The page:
A story's topic, or theme, is the "dominant idea of a work" (Merriam-Webster's Encyclopedia of Literature 1105). An author's expression of an idea is always open to interpretation. Applying universal themes to a possible 32,768 Dramatica storyforms is a challenging, perhaps even daunting, endeavor. Nevertheless, putting careful consideration into choosing a storyform will enable an author to better communicate the intended message.
Dramatica grand argument stories with the same subject matter may contain identical storyforms. This is particularly true in adaptations. For example, Bridget Jones's diary, a novel by Helen Fielding, is a "v.v.g." update of Jane Austen's Pride and Prejudice -- a comedic look at the social customs and manners of England's upper class, in particular, the foolish errors one can make in first impressions.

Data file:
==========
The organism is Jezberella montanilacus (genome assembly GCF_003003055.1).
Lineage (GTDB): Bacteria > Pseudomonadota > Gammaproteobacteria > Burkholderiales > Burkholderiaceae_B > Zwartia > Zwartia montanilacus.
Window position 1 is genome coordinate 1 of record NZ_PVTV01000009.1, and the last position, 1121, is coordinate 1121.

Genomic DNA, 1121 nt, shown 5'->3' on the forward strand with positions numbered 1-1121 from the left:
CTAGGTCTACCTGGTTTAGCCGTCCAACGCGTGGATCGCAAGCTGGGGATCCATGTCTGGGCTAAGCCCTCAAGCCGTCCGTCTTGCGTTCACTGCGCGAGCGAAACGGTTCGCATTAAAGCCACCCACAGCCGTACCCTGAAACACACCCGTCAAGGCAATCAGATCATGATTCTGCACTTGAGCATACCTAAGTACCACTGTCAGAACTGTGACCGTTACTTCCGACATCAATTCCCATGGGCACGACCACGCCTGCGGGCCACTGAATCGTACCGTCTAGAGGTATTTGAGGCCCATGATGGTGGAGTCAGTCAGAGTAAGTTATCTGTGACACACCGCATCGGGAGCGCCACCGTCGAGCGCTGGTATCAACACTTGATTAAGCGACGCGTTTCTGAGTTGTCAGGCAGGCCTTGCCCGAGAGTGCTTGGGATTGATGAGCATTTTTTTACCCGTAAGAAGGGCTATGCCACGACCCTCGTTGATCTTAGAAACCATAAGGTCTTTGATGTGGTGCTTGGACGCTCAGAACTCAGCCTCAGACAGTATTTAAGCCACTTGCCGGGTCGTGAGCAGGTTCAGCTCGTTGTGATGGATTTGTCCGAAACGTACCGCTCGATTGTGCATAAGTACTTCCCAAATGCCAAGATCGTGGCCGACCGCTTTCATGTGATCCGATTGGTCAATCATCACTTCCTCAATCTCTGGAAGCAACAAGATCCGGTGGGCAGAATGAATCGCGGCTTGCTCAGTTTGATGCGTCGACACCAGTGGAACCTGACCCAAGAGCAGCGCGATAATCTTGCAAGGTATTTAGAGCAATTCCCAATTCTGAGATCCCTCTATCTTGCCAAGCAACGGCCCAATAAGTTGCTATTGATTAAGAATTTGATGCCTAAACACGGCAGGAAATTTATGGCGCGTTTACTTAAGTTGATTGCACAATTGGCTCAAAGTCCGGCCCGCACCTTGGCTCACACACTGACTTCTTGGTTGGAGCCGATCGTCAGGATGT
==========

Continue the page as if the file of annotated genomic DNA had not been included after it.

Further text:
The Worst Thing a Suburban Girl Could Imagine, a moving short story written by Melissa Bank, and Eudora Welty's Pulitzer prize winning novel The Optimist's Daughter, each address a daughter coping with her father's death. The two stories have the same storyform, however, the storytelling is quite unlike.
Melissa Bank's short story The Girls' Guide to Hunting and Fishing, and director Andy Tennant's Ever After: A Cinderella Story, both explore the quest for Prince Charming, or as Bank's satirically says: "How to Meet and Marry Mr. Right." In this case, same motif -- different storyform.
Whether it is a fresh take on a classic, personal foray into a common experience, or new twist on a fairy tale-an author always has the opportunity to present a unique vision. A storyform designed with certain deliberation will give that vision clarity-increasing the likelihood the audience will correctly interpret the author's intent.